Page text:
No one can travel your own road for you; you must travel it for yourself.
I strive to be a skeptic, in the best sense of that word: I question everything, and yet I’m open to everything. And I don’t have immovable beliefs. My values shift and grow with my experiences—and as my context changes, so does what I believe.
No one can tell you how you must understand the world, and you can’t say what someone else must do or be.
“On any given day, the average American teenager spends more than 7.5 hours online and uses his or her cellphone 60 times. While these numbers strike fear in the hearts of parents and crotchety novelists lamenting the loss of a more meaningful existence, there are some real benefits to a technology-saturated life: Young people spend far more time consuming new information, honing verbal concision, and interacting with a diverse audience than they have at any point in history.”—Find out how youtube and facebook are changing our lives. | The Week (via 0riginal)
“Everything is as it is. It
has no name other than the
name we give it. It is we
who call it something; we
give it a value. We say this
thing is good or it’s bad, but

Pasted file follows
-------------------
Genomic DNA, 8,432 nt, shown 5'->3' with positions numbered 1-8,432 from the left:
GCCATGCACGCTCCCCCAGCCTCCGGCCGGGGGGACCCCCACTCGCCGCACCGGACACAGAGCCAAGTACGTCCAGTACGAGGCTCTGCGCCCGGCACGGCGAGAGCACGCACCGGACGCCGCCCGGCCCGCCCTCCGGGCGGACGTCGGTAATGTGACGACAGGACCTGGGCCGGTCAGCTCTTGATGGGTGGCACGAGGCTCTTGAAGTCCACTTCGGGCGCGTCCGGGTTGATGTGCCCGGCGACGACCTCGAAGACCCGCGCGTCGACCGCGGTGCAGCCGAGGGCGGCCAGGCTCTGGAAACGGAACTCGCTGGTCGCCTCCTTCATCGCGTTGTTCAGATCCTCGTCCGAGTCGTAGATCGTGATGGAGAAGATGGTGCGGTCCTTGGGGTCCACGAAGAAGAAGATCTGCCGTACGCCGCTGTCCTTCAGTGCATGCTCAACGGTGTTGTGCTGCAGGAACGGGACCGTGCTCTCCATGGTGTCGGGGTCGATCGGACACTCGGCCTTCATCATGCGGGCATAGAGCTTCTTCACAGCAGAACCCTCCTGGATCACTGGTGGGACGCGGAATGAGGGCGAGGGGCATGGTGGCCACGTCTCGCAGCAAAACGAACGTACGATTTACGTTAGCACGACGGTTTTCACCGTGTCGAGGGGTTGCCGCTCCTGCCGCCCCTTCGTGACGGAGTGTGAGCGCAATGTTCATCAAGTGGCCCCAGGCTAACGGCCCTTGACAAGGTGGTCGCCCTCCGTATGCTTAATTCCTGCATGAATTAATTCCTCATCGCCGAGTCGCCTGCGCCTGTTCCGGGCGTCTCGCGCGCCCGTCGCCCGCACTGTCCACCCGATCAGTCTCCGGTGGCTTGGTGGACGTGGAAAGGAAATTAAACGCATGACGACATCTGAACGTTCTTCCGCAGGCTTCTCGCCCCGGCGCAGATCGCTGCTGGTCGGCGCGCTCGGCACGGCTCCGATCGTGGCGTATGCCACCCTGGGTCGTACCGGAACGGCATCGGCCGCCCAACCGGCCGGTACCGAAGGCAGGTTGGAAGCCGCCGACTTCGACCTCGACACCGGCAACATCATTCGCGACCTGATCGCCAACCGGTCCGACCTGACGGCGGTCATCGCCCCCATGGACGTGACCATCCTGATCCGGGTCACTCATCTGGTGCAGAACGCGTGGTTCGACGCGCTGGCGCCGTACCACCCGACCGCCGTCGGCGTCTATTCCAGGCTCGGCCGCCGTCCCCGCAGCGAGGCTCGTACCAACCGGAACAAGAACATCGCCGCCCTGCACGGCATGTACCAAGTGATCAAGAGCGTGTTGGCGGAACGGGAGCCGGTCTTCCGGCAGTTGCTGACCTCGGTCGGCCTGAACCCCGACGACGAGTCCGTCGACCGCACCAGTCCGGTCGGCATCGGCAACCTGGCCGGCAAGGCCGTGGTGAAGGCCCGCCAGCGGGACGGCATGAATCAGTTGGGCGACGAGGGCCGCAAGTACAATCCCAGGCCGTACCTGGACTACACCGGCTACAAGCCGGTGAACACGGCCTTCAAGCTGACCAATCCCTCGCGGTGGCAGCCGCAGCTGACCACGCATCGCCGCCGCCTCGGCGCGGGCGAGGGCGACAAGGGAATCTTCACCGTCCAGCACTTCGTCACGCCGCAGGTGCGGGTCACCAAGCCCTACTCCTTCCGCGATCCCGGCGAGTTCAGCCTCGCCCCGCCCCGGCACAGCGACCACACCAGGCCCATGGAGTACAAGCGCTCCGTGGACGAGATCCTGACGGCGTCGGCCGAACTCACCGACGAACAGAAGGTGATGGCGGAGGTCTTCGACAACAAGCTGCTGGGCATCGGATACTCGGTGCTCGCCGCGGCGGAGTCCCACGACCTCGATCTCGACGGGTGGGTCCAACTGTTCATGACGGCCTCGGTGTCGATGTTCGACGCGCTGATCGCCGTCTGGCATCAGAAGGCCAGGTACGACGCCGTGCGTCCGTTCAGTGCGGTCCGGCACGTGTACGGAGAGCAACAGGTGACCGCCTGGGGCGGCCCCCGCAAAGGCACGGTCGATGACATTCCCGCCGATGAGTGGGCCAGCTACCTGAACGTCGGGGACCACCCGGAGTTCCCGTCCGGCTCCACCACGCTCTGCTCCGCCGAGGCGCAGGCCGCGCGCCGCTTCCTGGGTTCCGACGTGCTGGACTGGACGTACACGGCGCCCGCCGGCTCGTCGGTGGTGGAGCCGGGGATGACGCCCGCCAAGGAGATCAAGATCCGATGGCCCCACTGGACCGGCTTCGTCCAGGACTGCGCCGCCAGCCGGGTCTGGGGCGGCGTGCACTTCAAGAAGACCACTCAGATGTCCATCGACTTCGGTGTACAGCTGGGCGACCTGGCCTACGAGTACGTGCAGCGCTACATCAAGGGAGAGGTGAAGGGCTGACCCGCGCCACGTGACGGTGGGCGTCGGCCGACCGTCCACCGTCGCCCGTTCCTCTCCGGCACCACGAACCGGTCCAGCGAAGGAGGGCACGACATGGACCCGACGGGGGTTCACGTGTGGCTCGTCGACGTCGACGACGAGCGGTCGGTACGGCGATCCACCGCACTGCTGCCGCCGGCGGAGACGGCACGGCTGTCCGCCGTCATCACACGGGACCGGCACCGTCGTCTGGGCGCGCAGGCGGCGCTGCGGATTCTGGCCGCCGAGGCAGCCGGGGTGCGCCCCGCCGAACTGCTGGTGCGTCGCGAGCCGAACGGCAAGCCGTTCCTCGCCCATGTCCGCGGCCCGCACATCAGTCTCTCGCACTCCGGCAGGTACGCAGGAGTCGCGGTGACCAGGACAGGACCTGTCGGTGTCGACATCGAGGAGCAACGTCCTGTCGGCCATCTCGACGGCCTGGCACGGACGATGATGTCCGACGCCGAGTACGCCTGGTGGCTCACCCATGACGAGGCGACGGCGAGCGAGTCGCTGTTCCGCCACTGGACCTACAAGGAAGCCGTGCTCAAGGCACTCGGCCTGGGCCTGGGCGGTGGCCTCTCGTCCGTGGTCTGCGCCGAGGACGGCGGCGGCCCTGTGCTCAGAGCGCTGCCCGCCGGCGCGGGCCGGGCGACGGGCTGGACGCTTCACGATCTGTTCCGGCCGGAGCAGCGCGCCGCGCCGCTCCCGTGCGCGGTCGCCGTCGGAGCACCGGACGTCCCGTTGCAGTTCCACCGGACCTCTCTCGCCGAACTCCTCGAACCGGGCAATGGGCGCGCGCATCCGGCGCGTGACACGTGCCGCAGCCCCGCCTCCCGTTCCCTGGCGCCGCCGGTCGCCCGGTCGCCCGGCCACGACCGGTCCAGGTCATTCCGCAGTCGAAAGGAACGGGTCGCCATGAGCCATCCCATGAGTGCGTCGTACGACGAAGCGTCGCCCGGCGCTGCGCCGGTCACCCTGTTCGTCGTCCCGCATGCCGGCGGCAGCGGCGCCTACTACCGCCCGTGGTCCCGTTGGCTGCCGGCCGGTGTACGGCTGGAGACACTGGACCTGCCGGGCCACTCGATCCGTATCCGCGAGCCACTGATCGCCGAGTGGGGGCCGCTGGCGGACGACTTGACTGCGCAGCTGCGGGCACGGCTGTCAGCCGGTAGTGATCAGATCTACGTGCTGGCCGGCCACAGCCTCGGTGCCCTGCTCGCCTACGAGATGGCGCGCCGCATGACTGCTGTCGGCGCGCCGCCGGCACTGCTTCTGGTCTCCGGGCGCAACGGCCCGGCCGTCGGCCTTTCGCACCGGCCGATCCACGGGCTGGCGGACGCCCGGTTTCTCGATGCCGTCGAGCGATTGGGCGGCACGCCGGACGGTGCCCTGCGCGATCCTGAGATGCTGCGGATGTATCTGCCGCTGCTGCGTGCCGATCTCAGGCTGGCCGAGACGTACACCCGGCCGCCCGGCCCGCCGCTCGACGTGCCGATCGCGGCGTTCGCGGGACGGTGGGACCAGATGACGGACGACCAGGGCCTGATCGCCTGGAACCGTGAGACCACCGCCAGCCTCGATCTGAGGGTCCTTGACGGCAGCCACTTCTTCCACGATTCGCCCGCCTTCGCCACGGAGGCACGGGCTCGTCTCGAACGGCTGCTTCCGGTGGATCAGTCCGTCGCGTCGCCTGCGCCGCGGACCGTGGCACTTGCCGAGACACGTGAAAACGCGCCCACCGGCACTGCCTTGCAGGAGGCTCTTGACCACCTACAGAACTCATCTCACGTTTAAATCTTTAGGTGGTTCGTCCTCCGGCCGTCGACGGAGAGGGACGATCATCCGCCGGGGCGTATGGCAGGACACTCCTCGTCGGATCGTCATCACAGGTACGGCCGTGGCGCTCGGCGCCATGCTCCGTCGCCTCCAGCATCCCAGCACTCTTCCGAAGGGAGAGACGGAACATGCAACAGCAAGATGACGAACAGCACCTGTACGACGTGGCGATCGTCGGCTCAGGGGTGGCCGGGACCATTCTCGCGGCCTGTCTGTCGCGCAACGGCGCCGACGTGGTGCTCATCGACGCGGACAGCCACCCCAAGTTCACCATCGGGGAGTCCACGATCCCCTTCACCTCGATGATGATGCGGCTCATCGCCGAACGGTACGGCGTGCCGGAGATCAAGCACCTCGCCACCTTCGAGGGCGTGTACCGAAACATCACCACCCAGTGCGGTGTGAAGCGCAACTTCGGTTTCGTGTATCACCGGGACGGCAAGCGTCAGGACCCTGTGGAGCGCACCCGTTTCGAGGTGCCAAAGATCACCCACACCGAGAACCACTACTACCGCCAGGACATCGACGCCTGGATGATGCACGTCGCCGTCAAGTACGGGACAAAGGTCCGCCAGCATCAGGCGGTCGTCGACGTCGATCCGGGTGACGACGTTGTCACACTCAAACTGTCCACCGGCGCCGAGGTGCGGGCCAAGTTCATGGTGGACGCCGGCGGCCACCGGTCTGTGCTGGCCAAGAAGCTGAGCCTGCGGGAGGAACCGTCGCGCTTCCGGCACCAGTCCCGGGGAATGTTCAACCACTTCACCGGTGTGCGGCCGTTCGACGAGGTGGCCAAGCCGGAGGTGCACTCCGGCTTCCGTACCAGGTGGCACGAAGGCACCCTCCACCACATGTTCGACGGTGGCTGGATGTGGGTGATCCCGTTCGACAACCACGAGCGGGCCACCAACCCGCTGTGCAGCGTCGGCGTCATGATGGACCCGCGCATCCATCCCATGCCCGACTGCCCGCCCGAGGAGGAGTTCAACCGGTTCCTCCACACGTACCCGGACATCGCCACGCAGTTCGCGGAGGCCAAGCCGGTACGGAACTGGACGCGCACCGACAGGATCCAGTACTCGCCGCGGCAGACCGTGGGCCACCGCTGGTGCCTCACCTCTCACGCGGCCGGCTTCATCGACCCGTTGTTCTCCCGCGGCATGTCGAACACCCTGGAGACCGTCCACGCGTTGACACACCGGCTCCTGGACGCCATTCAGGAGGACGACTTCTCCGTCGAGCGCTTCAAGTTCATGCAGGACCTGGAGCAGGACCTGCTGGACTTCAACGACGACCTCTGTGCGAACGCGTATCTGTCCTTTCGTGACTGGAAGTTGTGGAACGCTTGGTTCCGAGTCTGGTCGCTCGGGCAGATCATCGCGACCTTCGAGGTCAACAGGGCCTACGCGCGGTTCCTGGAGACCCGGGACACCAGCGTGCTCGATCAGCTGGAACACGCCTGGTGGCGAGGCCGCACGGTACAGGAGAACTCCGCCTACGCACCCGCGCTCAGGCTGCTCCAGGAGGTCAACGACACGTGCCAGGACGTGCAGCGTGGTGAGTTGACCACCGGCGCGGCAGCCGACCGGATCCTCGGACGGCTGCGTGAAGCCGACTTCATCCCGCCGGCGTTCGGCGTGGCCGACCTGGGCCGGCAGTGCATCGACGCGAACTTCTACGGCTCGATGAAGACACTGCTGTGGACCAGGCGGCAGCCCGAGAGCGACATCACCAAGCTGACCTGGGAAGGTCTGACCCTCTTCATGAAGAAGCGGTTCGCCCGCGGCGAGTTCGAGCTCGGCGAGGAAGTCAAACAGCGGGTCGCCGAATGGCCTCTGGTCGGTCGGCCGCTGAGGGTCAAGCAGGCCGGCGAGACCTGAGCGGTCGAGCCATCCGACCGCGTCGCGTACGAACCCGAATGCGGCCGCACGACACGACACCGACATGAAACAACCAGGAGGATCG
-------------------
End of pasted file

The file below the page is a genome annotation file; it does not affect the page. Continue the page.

in itself, the thing is only as
it is. It’s not absolute; it’s
just as it is. People are just
as they are.”—Ajahn Sumedho (via thetaooflife)
Exercise triggers the creation of highly excitable neurons in the hippocampus, the region of the brain associated with memory, learning, and emotional responses. This speeds up overall brain function, but because of the new neurons’ excitability, it should also make the brain more susceptible to anxiety. Yet it doesn’t.
To find out why, the Princeton team split lab mice into two groups. One group had access to a running wheel (with the mice averaging an impressive 2.5 miles per night), and the other did not. After six weeks, the researchers intentionally freaked out all the mice by dunking them in cold water, then looked at their brains with an fMRI machine. Almost immediately, they noticed that the two groups reacted differently. The brain cells of the inactive mice became agitated and leaped into a frenzy, while those of the active mice did not. The reason: the active mice were able to produce and release more of the neurotransmitter GABA, which helps sedate jumpy neurons.
The discovery … marked a breakthrough in understanding how exercise helps the brain regulate anxiety. In essence, exercise creates new, faster neurons, but it also reinforces the physiological mechanism that prevents those uppity brain cells from firing during times of stress.